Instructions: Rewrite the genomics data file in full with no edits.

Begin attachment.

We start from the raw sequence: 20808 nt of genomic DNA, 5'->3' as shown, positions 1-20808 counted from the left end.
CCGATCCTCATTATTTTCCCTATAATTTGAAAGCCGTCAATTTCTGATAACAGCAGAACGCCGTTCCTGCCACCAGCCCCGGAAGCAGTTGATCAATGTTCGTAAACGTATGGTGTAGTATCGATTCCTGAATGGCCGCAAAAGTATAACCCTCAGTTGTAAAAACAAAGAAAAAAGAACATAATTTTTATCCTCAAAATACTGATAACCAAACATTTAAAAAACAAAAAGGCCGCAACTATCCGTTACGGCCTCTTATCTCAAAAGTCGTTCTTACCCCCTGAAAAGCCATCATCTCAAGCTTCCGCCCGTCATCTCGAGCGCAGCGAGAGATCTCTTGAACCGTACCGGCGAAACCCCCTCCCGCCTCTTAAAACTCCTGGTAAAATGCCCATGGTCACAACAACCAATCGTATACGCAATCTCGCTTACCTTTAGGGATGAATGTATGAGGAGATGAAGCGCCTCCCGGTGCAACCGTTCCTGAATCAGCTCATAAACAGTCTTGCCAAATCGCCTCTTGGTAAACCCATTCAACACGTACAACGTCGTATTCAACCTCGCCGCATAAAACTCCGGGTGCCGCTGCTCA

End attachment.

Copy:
We start from the raw sequence: 20808 nt of genomic DNA, 5'->3' as shown, positions 1-20808 counted from the left end.
CCGATCCTCATTATTTTCCCTATAATTTGAAAGCCGTCAATTTCTGATAACAGCAGAACGCCGTTCCTGCCACCAGCCCCGGAAGCAGTTGATCAATGTTCGTAAACGTATGGTGTAGTATCGATTCCTGAATGGCCGCAAAAGTATAACCCTCAGTTGTAAAAACAAAGAAAAAAGAACATAATTTTTATCCTCAAAATACTGATAACCAAACATTTAAAAAACAAAAAGGCCGCAACTATCCGTTACGGCCTCTTATCTCAAAAGTCGTTCTTACCCCCTGAAAAGCCATCATCTCAAGCTTCCGCCCGTCATCTCGAGCGCAGCGAGAGATCTCTTGAACCGTACCGGCGAAACCCCCTCCCGCCTCTTAAAACTCCTGGTAAAATGCCCATGGTCACAACAACCAATCGTATACGCAATCTCGCTTACCTTTAGGGATGAATGTATGAGGAGATGAAGCGCCTCCCGGTGCAACCGTTCCTGAATCAGCTCATAAACAGTCTTGCCAAATCGCCTCTTGGTAAACCCATTCAACACGTACAACGTCGTATTCAACCTCGCCGCATAAAACTCCGGGTGCCGCTGCTCA